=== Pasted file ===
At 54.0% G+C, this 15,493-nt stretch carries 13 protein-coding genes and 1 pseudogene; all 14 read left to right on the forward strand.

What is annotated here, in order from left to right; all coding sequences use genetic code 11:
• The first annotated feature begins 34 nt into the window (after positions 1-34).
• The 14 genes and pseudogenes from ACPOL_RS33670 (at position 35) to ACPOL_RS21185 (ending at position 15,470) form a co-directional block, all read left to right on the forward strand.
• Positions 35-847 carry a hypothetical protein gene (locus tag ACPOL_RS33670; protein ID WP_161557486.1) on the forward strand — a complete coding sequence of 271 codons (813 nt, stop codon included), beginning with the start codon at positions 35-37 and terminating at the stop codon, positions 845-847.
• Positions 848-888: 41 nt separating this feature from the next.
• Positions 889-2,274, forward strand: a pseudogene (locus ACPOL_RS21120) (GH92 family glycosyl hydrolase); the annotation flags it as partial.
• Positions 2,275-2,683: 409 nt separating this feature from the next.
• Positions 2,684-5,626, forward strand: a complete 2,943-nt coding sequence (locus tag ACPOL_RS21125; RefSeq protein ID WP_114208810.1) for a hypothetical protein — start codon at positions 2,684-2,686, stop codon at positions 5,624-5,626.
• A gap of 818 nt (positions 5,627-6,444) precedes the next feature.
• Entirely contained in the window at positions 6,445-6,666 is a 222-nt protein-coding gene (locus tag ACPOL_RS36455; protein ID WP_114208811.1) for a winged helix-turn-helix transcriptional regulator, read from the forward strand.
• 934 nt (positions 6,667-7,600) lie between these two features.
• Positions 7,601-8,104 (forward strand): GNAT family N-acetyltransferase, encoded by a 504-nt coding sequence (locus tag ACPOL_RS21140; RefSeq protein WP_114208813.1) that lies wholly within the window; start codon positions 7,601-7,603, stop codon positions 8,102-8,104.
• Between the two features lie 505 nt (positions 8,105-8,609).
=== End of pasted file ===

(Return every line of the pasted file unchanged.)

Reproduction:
At 54.0% G+C, this 15,493-nt stretch carries 13 protein-coding genes and 1 pseudogene; all 14 read left to right on the forward strand.

What is annotated here, in order from left to right; all coding sequences use genetic code 11:
• The first annotated feature begins 34 nt into the window (after positions 1-34).
• The 14 genes and pseudogenes from ACPOL_RS33670 (at position 35) to ACPOL_RS21185 (ending at position 15,470) form a co-directional block, all read left to right on the forward strand.
• Positions 35-847 carry a hypothetical protein gene (locus tag ACPOL_RS33670; protein ID WP_161557486.1) on the forward strand — a complete coding sequence of 271 codons (813 nt, stop codon included), beginning with the start codon at positions 35-37 and terminating at the stop codon, positions 845-847.
• Positions 848-888: 41 nt separating this feature from the next.
• Positions 889-2,274, forward strand: a pseudogene (locus ACPOL_RS21120) (GH92 family glycosyl hydrolase); the annotation flags it as partial.
• Positions 2,275-2,683: 409 nt separating this feature from the next.
• Positions 2,684-5,626, forward strand: a complete 2,943-nt coding sequence (locus tag ACPOL_RS21125; RefSeq protein ID WP_114208810.1) for a hypothetical protein — start codon at positions 2,684-2,686, stop codon at positions 5,624-5,626.
• A gap of 818 nt (positions 5,627-6,444) precedes the next feature.
• Entirely contained in the window at positions 6,445-6,666 is a 222-nt protein-coding gene (locus tag ACPOL_RS36455; protein ID WP_114208811.1) for a winged helix-turn-helix transcriptional regulator, read from the forward strand.
• 934 nt (positions 6,667-7,600) lie between these two features.
• Positions 7,601-8,104 (forward strand): GNAT family N-acetyltransferase, encoded by a 504-nt coding sequence (locus tag ACPOL_RS21140; RefSeq protein WP_114208813.1) that lies wholly within the window; start codon positions 7,601-7,603, stop codon positions 8,102-8,104.
• Between the two features lie 505 nt (positions 8,105-8,609).